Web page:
August 22, 2017 | National Main Street Center | Main Street Spotlight |
Photo credit: Project for Public Spaces
From walkability and transportation connectivity, to access to nature and availability of fresh food, place is inextricably linked to achieving positive health outcomes in rural America. Less explored, though perhaps equally powerful, is the connection between creating healthy places and economic development in America’s small towns.
This July 24-25, we hosted the Convergence of Health, Place, and the Economy in Denver, Colorado, with the Project for Public Spaces. This convening of nearly 50 of the country’s thought leaders from nonprofit planning and community development, transportation, health institutions, foundations, and government agencies was held to explore the intersection of place, health, and economic development in rural America.
With an emphasis on dialogue and interaction between participants, this convening was designed to create actionable agendas that advance health and prosperity on rural Main Streets. The three objectives of the convening were:
- Convene and connect a diverse group of resource providers and experts.
- Create inclusive and actionable strategies for rural main streets.
- Establish shared values and engage in organic dialogue on the issues facing rural Main Streets.
The event was made possible by the generous sponsorship of Anne T. and Robert M. Bass.
Denver streetscape. Photo credit: Lindsey Wallace, National Main Street Center
The convening began with keynote speakers Patrice Frey, Fred Kent, Matt Wagner, Richard Jackson, Jane Ellery, and Ed McMahon creating an atmosphere for transformative change around how to shape the nexus of the economy and health in rural America. Importance was placed on how, together, we can realize our collective potential to improve rural economies and health through placemaking.
Over the two days, participants discussed how to scale successes in three primary topic areas:
- Main Street as Marketplace: Healthy Food and Healthy Economy
- Nature Matters: The Role of Green, Active, and Playful Places
- Main Streets as Places: Making Active Transportation Easy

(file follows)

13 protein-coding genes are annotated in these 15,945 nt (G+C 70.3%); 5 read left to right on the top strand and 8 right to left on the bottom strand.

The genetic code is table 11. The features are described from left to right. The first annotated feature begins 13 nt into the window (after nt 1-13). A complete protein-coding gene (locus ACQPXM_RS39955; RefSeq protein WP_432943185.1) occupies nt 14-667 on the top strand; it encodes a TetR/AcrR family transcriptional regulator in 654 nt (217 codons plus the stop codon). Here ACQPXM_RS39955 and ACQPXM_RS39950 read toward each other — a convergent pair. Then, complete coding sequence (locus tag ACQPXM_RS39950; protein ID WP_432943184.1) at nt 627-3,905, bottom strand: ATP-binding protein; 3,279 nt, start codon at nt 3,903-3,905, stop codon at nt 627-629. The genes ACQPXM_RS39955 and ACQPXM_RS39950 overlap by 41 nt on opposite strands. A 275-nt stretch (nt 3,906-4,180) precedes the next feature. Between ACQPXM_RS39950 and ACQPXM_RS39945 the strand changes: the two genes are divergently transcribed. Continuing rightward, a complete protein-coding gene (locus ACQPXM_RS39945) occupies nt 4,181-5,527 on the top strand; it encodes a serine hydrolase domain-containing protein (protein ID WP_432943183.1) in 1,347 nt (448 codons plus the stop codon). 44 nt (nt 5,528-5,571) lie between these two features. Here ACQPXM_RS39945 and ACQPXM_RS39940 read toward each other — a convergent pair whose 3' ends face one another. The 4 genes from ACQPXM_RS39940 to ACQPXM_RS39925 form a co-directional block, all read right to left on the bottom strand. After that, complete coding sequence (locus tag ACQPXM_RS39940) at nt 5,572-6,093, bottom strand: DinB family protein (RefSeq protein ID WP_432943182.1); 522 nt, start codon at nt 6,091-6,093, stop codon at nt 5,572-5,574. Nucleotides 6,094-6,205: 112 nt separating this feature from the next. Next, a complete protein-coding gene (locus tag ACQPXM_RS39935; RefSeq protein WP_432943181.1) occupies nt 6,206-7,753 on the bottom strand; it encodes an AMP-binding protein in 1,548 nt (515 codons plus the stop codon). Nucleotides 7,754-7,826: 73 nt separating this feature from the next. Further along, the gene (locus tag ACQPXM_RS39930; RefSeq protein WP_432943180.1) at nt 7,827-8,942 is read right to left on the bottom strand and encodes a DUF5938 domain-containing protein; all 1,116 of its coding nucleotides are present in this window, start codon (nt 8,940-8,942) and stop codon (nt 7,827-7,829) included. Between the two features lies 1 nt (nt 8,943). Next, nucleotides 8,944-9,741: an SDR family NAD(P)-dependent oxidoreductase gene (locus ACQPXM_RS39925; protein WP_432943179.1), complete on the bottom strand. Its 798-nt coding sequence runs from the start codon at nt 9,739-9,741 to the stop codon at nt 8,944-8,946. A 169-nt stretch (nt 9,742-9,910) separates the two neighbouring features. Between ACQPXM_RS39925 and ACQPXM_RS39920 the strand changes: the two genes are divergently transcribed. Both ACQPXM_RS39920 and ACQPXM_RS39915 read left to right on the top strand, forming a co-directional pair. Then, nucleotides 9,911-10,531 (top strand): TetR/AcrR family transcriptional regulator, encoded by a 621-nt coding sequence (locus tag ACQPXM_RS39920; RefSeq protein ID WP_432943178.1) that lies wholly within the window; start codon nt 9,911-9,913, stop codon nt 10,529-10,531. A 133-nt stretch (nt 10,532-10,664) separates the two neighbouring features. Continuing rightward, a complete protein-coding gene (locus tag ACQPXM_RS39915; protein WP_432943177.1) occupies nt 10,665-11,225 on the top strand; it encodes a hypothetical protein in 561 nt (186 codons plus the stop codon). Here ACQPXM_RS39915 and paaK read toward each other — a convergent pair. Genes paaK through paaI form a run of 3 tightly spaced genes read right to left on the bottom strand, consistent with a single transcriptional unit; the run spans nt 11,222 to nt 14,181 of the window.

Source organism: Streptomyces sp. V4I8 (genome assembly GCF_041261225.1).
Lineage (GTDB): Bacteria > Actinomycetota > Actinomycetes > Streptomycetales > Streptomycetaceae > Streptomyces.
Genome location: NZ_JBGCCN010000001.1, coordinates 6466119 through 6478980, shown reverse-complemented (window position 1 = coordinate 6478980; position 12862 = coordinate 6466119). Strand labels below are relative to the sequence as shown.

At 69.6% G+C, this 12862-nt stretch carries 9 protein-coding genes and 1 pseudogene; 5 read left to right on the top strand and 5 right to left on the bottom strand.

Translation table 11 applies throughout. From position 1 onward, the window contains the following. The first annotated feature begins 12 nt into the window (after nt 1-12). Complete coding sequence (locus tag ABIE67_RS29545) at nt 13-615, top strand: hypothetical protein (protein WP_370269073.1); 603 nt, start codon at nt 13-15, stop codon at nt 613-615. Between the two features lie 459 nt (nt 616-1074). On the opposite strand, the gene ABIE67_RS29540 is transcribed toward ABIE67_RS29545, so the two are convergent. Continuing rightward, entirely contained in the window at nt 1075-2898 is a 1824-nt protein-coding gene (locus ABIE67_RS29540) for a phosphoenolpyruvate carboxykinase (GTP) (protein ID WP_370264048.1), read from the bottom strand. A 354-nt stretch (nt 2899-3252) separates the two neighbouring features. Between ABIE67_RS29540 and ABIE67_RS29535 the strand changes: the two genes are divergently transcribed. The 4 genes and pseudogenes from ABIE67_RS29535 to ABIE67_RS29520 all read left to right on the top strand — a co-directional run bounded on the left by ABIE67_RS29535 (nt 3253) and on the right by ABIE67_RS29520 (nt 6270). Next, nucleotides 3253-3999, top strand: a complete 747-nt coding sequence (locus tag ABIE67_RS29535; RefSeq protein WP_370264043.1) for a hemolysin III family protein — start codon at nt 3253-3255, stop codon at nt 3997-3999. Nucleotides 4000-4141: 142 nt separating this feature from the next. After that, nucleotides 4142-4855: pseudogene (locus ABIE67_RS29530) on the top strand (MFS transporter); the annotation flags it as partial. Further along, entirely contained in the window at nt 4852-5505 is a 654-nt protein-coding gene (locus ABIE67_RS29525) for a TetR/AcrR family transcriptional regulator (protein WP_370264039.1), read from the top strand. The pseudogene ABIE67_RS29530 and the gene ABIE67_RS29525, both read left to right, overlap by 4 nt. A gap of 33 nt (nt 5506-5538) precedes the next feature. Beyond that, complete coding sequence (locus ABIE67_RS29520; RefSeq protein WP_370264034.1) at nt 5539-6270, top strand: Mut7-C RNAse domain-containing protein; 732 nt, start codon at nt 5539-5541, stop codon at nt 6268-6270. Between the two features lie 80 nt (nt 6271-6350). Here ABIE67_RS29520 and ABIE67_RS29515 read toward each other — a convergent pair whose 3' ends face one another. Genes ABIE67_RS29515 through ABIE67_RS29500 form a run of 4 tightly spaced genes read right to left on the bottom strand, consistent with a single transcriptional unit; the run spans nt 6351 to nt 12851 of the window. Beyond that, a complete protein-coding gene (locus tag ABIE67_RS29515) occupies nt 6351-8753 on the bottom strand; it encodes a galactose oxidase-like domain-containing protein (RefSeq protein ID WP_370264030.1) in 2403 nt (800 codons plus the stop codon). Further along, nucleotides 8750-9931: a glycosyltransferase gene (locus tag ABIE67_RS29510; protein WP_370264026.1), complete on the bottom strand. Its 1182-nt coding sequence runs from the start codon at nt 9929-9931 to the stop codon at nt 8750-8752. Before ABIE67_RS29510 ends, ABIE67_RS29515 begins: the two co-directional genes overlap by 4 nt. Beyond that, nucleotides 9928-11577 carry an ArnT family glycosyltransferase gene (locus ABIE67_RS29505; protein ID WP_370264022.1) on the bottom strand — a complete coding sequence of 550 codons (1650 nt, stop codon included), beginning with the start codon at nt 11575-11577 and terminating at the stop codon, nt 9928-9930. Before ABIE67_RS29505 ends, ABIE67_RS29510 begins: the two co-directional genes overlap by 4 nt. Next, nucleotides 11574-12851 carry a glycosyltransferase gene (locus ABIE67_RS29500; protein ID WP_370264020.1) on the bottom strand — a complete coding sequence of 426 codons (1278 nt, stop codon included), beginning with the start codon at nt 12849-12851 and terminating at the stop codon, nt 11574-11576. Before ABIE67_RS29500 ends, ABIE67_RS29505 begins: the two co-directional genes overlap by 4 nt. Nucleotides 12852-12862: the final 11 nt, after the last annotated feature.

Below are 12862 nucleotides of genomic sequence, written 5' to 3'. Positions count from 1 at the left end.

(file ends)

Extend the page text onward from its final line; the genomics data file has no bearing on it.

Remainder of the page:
The event culminated in a collaborative process to develop actions, teams, and commitments in virtual learning opportunities, affinity groups, messaging, and creating a model for similar convenings at the local level.
Patrice Frey, NMSC President & CEO, speaks at the convening. Photo credit: Rachel Bowdon, National Main Street Center
Key Notes from the Keynotes
The following thought leaders from Main Street America, Project for Public Spaces, UCLA, Ball State University, and Urban Land Institute shared inspirational stories, the need for urgent action, and insights on the connection of place, health and the economy.
Patrice Frey, President and CEO, National Main Street Center
This convening is an opportunity to focus on what’s working in rural America in terms of health, place and economic outcomes. This is the first time there’s been a convening of this nature and it is a real opportunity to bust out of our silos and approach these challenges holistically. This is especially important because 75-80 percent of communities fall into the category of rural.
Fred Kent, President, Project for Public Spaces
All disciplines converge around place. Community organizing and improving places for people is one of the easiest things we can do. The tools to get there include Architecture of Place, Streets as Places, and Local Foods/Markets—all with the outcome of improving economic and health outcomes. “We can all do something we can’t believe.”
Matt Wagner, Vice President of Revitalization Programs, National Main Street Center
These are the conditions and trends we see impacting rural economies: struggles with population loss; shifts away from ag-based economy; more urban populations; all rural economies are not the same (western US is characterized by predominantly recreation-based economic sectors and southeastern is more manufacturing); youth outmigration, agriculture, and technology and automation. Trends like locally grown food changes Main Streets into culinary districts: we see farm to table restaurants, value-added production with retail components, and farmer’s markets as year-round retail anchors. About small scale production: because of the rise of the internet, online retail and globalization, this type of production has been able to occur and succeed in small town contexts.
Richard Jackson, MD MPH FAAP, UCLA Fielding School of Public Health
There are big economic forces pushing us in the direction of ill health—built environment, livability, opportunities to connect with nature. But connecting with one another can be a balancing factor. Basic healthcare and a healthy environment are rights. The purpose of public health is to fulfill society’s interest in assuring the conditions in which people can be healthy. “We can’t wag our finger at people and tell them to be healthy—what does work is to make it irresistible for people to get out be active, eat healthy, and enjoy their environment.”
Jane Ellery, Senior Fellow Project for Public Spaces, Ball State University
Community well-being takes a transdisciplinary approach: public and mental health, human resource and management, political science – all working together. Communities often don’t have the means to voice their concerns, but placemaking can facilitate that. Well-being is about moving away from preventing people from getting sick to helping people live fulfilling, happy, and healthy lives—it’s moving from a pathogenic to a salutogenic framework. We are working together to make physical activity an unavoidable part of our daily lives. “Place is as important to health as your genetic code.”
Ed McMahon, Urban Land Institute and National Main Street Center Board of Directors